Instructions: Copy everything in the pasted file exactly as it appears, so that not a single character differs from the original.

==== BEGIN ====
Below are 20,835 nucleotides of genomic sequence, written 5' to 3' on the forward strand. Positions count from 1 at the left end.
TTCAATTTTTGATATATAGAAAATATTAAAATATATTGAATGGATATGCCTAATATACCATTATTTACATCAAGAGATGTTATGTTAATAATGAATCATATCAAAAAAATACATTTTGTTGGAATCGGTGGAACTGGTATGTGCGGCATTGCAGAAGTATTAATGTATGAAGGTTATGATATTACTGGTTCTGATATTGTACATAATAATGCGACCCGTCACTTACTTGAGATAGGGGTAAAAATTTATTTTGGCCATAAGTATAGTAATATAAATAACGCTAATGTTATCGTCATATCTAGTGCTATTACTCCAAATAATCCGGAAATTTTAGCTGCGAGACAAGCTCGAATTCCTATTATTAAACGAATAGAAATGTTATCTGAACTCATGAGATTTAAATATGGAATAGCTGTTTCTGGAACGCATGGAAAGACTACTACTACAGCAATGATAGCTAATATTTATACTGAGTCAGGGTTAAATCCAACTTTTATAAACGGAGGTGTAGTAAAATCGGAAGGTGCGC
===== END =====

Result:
Below are 20,835 nucleotides of genomic sequence, written 5' to 3' on the forward strand. Positions count from 1 at the left end.
TTCAATTTTTGATATATAGAAAATATTAAAATATATTGAATGGATATGCCTAATATACCATTATTTACATCAAGAGATGTTATGTTAATAATGAATCATATCAAAAAAATACATTTTGTTGGAATCGGTGGAACTGGTATGTGCGGCATTGCAGAAGTATTAATGTATGAAGGTTATGATATTACTGGTTCTGATATTGTACATAATAATGCGACCCGTCACTTACTTGAGATAGGGGTAAAAATTTATTTTGGCCATAAGTATAGTAATATAAATAACGCTAATGTTATCGTCATATCTAGTGCTATTACTCCAAATAATCCGGAAATTTTAGCTGCGAGACAAGCTCGAATTCCTATTATTAAACGAATAGAAATGTTATCTGAACTCATGAGATTTAAATATGGAATAGCTGTTTCTGGAACGCATGGAAAGACTACTACTACAGCAATGATAGCTAATATTTATACTGAGTCAGGGTTAAATCCAACTTTTATAAACGGAGGTGTAGTAAAATCGGAAGGTGCGC